Thursday, July 2, 2009

Islas Ballestas

I'm restless and promised more blogs... so here goes.

While Jason and I visited the Nasca Lines, we stayed in a town called Paracas that has a huge nature reserve. I already posted some pictures, but our 2nd day on the trip consisted of a visit to the Ballestas Islands. We got up at 6:45ish and after getting ready slowly (thanks to me, of course), we ate a VERY rushed breakfast at our hotel. It was the first time we had scrambled eggs and toast in a while, so that was awesome. We were picked up by our tour group, and we all headed to the pier to meet our boat. There were tons of tourists waiting for various boats, and while we were waiting in line, we got attacked by pelicans (attacked is extreme- but there were a lot and they were eager to search for food). They make the WORST sound in the world, by the way. We finally got on the boat, then stopped by a Nasca Line-esque drawing of a candelabra on an island about 15 min offshore. They have no idea how the drawing got there, there is speculation that it was used for sea-travelers, or pre-Nasca Indians drew it, or maybe a Spanish explorer did (and of course, possibly aliens). It was kind of neat, but didn't compare to the vastness of all the drawings in Nasca.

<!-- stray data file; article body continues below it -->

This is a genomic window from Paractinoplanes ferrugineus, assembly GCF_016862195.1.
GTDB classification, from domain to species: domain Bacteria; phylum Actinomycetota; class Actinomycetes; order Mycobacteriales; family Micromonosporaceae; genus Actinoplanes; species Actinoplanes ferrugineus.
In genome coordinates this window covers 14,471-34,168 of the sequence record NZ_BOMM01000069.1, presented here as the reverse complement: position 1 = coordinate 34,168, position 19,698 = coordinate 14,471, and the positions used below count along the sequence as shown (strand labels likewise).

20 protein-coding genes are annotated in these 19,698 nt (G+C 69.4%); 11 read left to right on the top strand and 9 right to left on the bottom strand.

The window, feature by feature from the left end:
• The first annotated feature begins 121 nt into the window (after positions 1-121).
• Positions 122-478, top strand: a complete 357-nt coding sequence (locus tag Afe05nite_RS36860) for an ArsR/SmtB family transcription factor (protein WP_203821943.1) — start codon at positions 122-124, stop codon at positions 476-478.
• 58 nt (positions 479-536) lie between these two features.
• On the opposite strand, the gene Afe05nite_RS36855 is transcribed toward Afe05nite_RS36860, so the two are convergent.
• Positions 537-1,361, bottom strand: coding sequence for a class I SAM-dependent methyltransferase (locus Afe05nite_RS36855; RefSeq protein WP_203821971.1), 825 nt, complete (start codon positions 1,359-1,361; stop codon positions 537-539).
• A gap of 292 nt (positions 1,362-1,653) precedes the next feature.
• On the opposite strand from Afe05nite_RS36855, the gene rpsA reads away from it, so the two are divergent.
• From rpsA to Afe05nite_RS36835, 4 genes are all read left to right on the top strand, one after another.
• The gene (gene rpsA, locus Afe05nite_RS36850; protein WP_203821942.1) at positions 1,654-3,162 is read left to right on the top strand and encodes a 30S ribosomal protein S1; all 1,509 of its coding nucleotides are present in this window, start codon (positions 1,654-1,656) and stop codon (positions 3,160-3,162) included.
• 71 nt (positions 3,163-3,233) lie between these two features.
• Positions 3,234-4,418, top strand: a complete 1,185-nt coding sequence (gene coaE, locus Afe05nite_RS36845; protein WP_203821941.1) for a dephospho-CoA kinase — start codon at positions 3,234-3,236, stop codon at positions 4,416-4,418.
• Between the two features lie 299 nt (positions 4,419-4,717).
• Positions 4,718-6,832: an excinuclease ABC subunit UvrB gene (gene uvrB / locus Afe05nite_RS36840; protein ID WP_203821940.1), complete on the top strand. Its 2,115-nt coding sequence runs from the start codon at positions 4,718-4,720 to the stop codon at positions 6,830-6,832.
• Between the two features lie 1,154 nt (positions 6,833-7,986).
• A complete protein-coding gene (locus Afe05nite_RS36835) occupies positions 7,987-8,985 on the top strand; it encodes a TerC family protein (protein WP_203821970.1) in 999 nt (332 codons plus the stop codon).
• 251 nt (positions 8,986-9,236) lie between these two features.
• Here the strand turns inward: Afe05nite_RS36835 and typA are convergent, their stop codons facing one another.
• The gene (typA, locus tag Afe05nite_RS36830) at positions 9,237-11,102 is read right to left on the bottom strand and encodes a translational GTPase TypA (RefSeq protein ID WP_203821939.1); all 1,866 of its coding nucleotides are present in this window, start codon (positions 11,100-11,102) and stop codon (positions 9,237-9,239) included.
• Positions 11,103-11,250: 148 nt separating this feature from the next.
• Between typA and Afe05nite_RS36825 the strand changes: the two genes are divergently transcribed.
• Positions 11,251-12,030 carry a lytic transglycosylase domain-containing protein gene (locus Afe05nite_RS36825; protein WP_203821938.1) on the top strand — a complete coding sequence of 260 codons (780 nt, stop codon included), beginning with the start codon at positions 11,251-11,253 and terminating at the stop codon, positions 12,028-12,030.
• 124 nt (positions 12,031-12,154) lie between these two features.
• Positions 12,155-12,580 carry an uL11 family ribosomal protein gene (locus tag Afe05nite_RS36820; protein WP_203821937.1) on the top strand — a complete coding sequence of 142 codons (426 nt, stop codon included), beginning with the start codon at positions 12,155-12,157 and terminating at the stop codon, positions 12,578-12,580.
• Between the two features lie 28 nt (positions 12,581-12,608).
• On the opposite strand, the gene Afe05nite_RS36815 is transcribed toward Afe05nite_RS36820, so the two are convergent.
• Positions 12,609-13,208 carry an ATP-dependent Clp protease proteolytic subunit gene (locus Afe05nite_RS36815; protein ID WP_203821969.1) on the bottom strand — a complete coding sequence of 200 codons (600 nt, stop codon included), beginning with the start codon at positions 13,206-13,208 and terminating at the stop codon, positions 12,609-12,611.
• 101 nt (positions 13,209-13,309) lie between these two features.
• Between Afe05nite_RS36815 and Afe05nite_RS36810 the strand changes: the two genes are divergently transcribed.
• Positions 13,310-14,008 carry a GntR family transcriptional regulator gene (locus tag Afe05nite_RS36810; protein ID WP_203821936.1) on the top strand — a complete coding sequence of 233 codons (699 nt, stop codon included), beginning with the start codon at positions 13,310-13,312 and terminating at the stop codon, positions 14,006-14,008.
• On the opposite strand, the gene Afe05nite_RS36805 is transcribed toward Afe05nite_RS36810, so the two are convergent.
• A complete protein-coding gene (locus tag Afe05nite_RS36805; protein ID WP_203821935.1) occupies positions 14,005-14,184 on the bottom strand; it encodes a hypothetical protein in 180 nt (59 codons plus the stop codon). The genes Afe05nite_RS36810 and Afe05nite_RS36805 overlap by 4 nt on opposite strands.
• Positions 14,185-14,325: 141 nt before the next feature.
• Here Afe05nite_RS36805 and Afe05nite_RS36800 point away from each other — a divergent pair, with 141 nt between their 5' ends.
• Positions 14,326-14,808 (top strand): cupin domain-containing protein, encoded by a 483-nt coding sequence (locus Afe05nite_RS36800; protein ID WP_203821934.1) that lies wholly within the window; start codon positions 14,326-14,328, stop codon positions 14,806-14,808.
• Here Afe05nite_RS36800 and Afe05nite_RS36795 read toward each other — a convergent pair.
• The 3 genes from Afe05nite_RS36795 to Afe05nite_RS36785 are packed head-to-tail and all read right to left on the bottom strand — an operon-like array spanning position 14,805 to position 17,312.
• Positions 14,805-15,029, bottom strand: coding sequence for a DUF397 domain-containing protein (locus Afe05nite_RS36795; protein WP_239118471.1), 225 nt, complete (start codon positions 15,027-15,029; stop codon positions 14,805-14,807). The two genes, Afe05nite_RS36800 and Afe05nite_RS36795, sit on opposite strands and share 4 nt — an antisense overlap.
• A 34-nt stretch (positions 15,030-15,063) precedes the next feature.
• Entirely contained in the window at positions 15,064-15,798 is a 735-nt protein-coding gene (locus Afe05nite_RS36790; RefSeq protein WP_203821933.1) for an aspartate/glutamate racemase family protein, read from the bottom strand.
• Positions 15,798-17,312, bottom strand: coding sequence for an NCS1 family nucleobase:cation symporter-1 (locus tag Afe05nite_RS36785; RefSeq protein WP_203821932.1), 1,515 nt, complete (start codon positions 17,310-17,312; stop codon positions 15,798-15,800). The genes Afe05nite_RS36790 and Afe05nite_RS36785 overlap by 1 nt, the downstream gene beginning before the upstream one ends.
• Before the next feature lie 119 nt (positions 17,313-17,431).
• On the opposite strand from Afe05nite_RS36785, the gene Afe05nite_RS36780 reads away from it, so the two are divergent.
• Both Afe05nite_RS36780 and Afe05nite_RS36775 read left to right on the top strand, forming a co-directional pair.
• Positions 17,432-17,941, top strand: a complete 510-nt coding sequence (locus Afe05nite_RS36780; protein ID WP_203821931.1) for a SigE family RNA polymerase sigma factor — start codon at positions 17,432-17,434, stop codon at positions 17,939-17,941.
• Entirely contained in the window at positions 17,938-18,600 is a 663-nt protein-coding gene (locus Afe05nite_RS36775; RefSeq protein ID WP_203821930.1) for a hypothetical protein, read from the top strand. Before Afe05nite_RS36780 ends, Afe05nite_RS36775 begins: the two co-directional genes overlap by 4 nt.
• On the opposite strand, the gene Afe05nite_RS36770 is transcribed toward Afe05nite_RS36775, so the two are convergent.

We then took a 25 min ride to the Ballesta Islands themselves. They are a natural reserve where THOUSANDS of birds, penguins, and sea lions live. We definitely saw (and smelled) the birds. The Humboldt penguins were really cool- Jason was really excited for them (and it's not like there are wild penguins in Texas...). My favorite was seeing the sea lions- there had to have been around 50, and we were within a few feet of them. The boat stayed by the sea lions for at least 5 min (which doesn't sound like much), but it was really neat to just float in the water watching them hang out. We saw some crabs, starfish, and other bird species during the tour. After we got back to Paracas, we went shopping around (TONS of vendors for the tourists). I bought some jewelry and Jason got a t-shirt, and then we ate lunch. We got ceviche, salad, and chincharron (fried [select meat]). I got mixed seafood, and Jason got fish with yucca. The food was decent- I think your typical tourist place. We killed more time shopping, then we were picked up at our hotel around 2pm. We then headed to the bus station in Paracas (a building with a few benches)... while en route to the bus station we encountered a rather significant problem- the earthquake a few years ago destroyed many of the roads, and the only ones that led to the bus station were completely torn up. We ended up having to walk with all of our luggage for a little bit to get to the station (it was only like 5 min). The bus came, then parked behind a huge metal gate- apparently we were just supposed to know to get on it... whatever- but we hopped on and headed back to Lima. The TV wasn't so loud this time and we didn't win Bingo (even with our cards from the ride down). We got picked up at the bus station in Lima, taken home, and voila- it was a wonderful weekend. The Nasca Lines were cool, but I really loved seeing all the animals. And I am very thankful for that trip because it knocked me out of my "sit in the apartment all day" funk, and made me realize how much I love traveling, and thus it contributed to my trip to Arequipa/Puno/Lake Titicaca, which I probably wouldn't have done had we not gone to Paracas/Nasca. So for that, I am VERY grateful we took this trip. And it was great to spend some time together, and traveling, too. :)